Exploring the Middle East from the Eyes of a World Traveler

travel Middle East

Every generation has that place you shouldn’t travel to for a variety of perceived reasons. There is and always has been a place you shouldn’t go to at night, a city you shouldn’t visit, and a country you shouldn’t see.

And while for a long period of time it seems these destinations were deemed politically unsafe or too far off the beaten path, lately our do-not-go’s say a little more about who we are as travelers than they do the destination.

I was in second grade the first time I went to the Middle East, somehow confusing Europe and Egypt amidst my bilingual brain when excitedly telling strangers I would be traveling soon and missing school! Between Mrs. Robinson’s Penguin lesson plans, to this day I still remember whispering to my classmates that I would be leaving soon on a grand adventure.

This adventure I was about to embark on would be one that would forever change me and how I see the world, allowing me to travel for years to come seeking out cultures, food, and history.

An adventure that would introduce me to clashing religions in a region so misunderstood by many. When I was ten years old, I spent my summer vacation in Tel Aviv, Israel, which turned out to be just the beginning of my love affair with the region!

Children, in all of their naivety and innocence, are blessed with an unknown that doesn’t taint their views or jades them to the world. My biggest concerns as a traveling child that summer were quite simple:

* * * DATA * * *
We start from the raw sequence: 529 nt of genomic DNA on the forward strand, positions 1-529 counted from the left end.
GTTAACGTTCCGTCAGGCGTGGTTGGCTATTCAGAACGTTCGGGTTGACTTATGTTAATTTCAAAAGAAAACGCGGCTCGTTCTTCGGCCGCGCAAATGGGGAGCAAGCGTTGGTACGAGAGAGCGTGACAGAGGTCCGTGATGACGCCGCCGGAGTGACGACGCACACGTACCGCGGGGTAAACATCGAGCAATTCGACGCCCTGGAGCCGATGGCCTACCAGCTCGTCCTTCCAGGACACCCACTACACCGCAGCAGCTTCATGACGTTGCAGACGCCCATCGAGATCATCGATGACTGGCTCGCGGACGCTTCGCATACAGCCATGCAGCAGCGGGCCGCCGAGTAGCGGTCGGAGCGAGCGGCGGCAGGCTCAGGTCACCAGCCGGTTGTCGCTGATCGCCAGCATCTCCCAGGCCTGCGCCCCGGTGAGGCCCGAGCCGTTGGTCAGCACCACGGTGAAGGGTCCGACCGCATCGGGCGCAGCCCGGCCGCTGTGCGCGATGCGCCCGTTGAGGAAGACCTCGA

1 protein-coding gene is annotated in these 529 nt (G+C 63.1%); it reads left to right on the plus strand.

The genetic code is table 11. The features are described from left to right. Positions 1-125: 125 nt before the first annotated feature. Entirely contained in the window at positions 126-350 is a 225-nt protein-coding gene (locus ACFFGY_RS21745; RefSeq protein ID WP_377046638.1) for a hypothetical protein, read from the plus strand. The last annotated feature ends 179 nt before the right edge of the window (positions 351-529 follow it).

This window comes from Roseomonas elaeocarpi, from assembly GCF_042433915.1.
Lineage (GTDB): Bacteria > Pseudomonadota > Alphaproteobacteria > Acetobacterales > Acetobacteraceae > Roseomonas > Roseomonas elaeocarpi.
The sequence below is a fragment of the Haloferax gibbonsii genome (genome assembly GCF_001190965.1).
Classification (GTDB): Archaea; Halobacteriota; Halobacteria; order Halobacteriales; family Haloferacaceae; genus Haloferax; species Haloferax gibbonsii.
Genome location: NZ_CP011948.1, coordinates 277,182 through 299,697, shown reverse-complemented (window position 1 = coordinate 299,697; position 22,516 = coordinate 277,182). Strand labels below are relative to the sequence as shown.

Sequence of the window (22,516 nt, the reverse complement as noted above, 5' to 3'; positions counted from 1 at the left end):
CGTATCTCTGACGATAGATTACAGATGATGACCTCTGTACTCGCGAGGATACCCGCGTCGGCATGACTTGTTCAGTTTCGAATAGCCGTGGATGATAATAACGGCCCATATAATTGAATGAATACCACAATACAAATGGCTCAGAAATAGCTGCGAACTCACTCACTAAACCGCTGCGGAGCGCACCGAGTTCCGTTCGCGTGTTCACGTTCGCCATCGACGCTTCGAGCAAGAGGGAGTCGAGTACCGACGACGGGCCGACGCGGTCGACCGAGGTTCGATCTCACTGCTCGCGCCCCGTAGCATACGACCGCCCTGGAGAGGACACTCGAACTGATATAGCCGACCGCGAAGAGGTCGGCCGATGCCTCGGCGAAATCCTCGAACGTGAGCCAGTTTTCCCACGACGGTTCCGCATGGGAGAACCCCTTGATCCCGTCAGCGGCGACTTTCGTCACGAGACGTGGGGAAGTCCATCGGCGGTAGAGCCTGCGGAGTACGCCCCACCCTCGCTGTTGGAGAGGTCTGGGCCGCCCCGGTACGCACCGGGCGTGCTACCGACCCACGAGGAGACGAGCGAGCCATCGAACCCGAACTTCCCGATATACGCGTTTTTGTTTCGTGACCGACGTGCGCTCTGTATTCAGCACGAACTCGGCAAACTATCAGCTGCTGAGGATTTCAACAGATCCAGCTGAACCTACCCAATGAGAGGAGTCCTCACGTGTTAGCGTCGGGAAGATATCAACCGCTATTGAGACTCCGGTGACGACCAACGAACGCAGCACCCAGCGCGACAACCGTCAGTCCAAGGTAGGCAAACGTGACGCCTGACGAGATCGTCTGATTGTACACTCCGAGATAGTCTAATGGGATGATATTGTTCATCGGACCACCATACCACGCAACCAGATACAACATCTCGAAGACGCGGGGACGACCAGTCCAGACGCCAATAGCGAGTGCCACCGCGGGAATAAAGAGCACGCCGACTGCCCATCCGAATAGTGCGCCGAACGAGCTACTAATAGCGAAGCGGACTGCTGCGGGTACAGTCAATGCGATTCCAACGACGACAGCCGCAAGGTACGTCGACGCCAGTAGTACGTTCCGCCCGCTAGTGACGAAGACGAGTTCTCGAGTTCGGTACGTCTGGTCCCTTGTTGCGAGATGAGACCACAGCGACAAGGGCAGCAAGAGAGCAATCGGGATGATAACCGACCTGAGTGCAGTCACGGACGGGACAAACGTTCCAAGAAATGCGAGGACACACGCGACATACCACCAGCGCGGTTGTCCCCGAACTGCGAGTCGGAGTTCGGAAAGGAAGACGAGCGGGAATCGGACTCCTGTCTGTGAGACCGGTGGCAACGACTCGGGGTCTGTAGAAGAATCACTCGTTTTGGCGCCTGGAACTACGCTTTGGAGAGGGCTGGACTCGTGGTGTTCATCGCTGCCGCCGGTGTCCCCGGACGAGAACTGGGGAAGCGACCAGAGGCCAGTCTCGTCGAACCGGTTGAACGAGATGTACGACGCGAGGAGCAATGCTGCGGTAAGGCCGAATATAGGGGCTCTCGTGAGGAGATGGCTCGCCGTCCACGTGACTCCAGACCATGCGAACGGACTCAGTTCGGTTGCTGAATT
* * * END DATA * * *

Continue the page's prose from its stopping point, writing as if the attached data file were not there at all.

1. Would I be able to score the highly coveted Britannia beanie baby while we had a short stay in London?
  2. Would all the other kids be jealous of my lime green sneakers that so brightly matched 98% of the outfits my mom packed?

Almost twenty years later, dozens of destinations under my belt, and having traveled to the Middle East and North Africa (MENA) region numerous times, I am happy to report that my thoughts to this day still somewhat resemble that of ten-year-old me.

Middle East carpet

The difference today is that instead of beanie babies I covet beautiful rugs, handmade crafts, culture, rich history, food, and experiences. Instead of wondering if people will be jealous of my sneakers, I instead worry what stigma I carry with myself as an American traveler; will they think I suspect them all of terrorism? If I go into a mosque will they think it’s rude?

I am a really conscious. You could say that my two concerns haven’t so much changed as they have grown up with me. I have to attribute that 100% to two major factors in my life.

The first being incredibly supportive parents who never poisoned my dreams with fear, though I am sure they would be the first to admit that when I didn’t call for a few days they worried.

I instead worry what stigma I carry with myself as an American traveler; will they think I suspect them all of terrorism? If I go into a mosque will they think it’s rude?

They never said “no” to any destination I threw out as I spoke of future travel no matter how outlandish (like the time I told them I wanted to go to Jupiter and they said “I’m sure the view will be stunning”).

Secondly, an early exposure to the Middle East pre-9/11. What comes to my mind when someone mentions the Middle East are always positive experiences that I wish I could beam into other people’s dreams at night so they could see what I have seen. Each country I have been to, has given me memories to last a lifetime.